Inaugural Feminist Research Grant Recipients
The Coalition of Feminist Scholars in the History of Rhetoric and Composition is pleased to announce the inaugural recipients of the Feminist Research Grant (FRG). This grant is designed to support the research of feminist scholars and teachers, especially to support archival research, translation, interview transcription, digital archivization and/or digital project development. Join us in congratulating the inaugural recipients of the Feminist Research Grant: Christine Garcia, Krystin Gollihue, and Nancy Henaku.
This grant has been made possible through the support of several generous donors, to whom we offer our gratitude. We also thank this year’s selection committee, which included Sara DiCaglio (Chair), Nancy Dejoy, Carrie Leverenz, Andrea Lunsford, and Kate Navickas, for their time and energy in vetting applications.
Dr. Christine Garcia is a mother, wife, writer, and professor of Rhetoric and Writing at Eastern Connecticut State University. She pushes boundaries to make any realm she enters a better, more inclusive space. From her support of her students to her empowering and challenging pedagogies, she molds critical thinkers and writes like a chingona. She will use FRG funding for a research trip to recover previously unpublished materials by Chicana and Latina rhetors such as Dolores Huerta, Helen Chávez, Anna NietoGomez, and Marta Cotera. In her work teaching Chicanx and Latinx Rhetorics, Garcia sees the genuine and immediate need for more rhetorical texts not only by Huerta, but also by other Chicana and Latina rhetors. These voices were at the intersections of the labor and civil rights movements of the 60s and 70s, movements that closely reflect the milieu of contemporary times. Now is the kairotic moment for a rediscovery of these important women rhetors.
Krystin Gollihue is a PhD candidate in the Communication, Rhetoric & Digital Media program at NC State University. Her research explores feminist approaches to critical making that account for the deeply historical and multimodal ways marginalized people have created communities of work, literacy, and communication. Her project “Makerspaces, Craft Communities, and Non-Institutional Spaces of Making,” is poised to bring important historical and cultural perspective to current trends in maker cultures. Gollihue will be conducting a participant-led video ethnography of three sites of making: a university Maker lab, a university Crafts Center, and her family farm in order to examine the ways that bodies are constructed in relation to one another as well as in relation to their technologies for meaning-making in each of these spaces. She will develop a model for a Makerspace that acknowledges and re-embodies the deeply multimodal and complex ways that women, people of color, and working class people have always and already been making.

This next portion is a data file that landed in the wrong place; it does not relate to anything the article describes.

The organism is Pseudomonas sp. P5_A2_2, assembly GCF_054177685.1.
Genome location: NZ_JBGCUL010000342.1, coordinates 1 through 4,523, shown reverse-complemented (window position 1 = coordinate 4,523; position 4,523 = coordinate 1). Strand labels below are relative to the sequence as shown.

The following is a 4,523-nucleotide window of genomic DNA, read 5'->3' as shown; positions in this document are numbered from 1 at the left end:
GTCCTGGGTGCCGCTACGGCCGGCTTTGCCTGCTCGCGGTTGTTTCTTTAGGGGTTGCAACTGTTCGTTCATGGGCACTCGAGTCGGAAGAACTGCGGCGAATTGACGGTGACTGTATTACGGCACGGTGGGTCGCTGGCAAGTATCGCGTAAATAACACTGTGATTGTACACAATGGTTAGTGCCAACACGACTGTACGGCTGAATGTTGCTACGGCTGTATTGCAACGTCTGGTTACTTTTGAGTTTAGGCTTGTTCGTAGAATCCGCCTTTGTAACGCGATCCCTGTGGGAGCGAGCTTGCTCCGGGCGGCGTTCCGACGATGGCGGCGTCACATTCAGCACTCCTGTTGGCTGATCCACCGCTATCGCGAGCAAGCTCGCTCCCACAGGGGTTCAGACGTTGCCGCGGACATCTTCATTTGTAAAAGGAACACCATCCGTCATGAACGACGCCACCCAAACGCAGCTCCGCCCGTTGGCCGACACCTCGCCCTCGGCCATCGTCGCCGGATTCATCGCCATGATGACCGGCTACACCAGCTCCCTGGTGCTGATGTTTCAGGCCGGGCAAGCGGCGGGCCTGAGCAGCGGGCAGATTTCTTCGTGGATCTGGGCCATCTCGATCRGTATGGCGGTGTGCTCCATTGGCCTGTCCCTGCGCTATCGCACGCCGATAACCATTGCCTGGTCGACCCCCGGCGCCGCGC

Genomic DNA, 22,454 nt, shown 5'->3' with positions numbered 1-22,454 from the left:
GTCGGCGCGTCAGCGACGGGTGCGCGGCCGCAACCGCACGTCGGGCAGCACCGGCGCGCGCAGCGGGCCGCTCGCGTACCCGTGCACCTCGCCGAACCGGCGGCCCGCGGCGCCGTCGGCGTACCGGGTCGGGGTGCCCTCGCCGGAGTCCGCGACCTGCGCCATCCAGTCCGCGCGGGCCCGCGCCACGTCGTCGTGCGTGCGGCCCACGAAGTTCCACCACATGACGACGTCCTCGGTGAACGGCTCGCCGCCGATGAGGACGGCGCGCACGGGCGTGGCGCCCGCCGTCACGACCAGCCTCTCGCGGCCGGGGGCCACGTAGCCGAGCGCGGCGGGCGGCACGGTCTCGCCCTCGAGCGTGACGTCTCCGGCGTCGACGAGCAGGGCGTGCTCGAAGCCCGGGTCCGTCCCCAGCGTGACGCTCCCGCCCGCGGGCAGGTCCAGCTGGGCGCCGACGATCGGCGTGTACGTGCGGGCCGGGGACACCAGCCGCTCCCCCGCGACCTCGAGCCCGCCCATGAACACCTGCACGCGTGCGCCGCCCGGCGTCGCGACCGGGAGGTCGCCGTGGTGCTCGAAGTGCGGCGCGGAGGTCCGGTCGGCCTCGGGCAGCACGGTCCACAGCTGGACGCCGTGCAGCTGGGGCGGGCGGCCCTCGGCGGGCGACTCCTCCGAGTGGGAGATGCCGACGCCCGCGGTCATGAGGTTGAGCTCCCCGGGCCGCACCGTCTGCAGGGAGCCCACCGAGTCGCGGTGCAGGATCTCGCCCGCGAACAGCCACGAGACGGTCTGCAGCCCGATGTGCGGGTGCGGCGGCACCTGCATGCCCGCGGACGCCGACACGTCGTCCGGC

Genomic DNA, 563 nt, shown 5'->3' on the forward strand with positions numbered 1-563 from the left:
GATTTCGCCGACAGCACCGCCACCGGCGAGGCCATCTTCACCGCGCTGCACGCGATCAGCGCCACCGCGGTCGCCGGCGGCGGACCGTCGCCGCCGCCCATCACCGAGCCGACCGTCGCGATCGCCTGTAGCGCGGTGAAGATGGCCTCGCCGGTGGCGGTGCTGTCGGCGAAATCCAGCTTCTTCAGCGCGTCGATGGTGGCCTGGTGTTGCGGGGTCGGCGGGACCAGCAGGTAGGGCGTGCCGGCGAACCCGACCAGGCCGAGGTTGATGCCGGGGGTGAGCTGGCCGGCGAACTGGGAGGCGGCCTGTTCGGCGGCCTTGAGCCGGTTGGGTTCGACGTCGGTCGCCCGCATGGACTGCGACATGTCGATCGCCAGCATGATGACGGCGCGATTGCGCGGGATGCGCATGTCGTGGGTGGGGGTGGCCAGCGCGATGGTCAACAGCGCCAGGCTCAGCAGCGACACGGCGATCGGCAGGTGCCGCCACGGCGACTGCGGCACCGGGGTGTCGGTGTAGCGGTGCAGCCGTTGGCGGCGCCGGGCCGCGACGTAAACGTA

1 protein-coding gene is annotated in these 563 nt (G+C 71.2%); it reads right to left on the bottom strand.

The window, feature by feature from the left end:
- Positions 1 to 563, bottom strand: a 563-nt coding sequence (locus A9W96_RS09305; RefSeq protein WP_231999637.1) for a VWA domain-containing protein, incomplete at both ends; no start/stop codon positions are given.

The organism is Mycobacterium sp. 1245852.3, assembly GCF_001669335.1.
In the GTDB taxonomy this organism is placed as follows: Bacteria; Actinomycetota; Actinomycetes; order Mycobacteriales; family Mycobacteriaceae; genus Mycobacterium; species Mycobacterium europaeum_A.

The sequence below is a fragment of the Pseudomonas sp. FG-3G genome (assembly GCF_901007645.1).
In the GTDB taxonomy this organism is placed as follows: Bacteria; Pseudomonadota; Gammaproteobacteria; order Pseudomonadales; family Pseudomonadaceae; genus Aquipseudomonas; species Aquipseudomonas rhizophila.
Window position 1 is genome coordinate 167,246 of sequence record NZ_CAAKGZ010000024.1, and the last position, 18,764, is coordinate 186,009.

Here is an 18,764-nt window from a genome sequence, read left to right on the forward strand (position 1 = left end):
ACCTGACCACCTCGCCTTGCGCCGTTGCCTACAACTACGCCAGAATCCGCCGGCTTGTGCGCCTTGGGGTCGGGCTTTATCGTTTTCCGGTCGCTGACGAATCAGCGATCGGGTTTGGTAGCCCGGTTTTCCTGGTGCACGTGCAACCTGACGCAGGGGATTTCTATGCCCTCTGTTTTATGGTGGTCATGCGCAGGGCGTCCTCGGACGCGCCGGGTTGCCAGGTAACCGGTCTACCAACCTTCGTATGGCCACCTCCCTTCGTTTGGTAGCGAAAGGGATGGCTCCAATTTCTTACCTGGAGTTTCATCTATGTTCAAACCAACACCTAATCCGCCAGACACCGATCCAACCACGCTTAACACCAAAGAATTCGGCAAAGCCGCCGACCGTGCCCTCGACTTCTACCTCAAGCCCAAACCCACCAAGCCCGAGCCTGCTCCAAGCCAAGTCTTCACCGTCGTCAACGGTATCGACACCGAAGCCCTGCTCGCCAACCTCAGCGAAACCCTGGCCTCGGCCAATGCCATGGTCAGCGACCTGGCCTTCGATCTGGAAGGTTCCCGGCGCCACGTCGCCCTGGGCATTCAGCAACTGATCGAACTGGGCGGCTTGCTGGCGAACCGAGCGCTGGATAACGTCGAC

Nancy Henaku is currently a doctoral candidate of Rhetoric, Theory and Culture (RTC) at Michigan Technological University. The FRG will support the project “Discourse, Women and Politics in the Postcolony: A Critical Discourse Historical Perspective on Ghana’s Nana Konadu Agyeman-Rawlings,” which features a case study about Nana Konadu Agyeman-Rawlings, a famous Ghanaian female politician who was first lady for almost two decades (1979, 1982-2000) and is generally considered as the face of gender empowerment discourses in Ghana. The project employs an integrative approach that comprises communicative (mainly discourse and rhetorical theories), critical and historical perspectives that together provide a holistic explanation of the ways in which the discourses and experiences of a female politician in a postcolonial context provides significant insights into the contradictions, limitations and possibly, the potentialities of transnational empowerment rhetorics. Ultimately, Henaku hopes to contribute to ongoing research in transnational feminist rhetorics by examining the rhetorics surrounding a postcolonial African female politician, which are interlinked with discursive and experiential patterns from a much broader transnational milieu.
Coalition members are invited to apply for this award again in fall 2020.
The CFSHRC Executive and Advisory Boards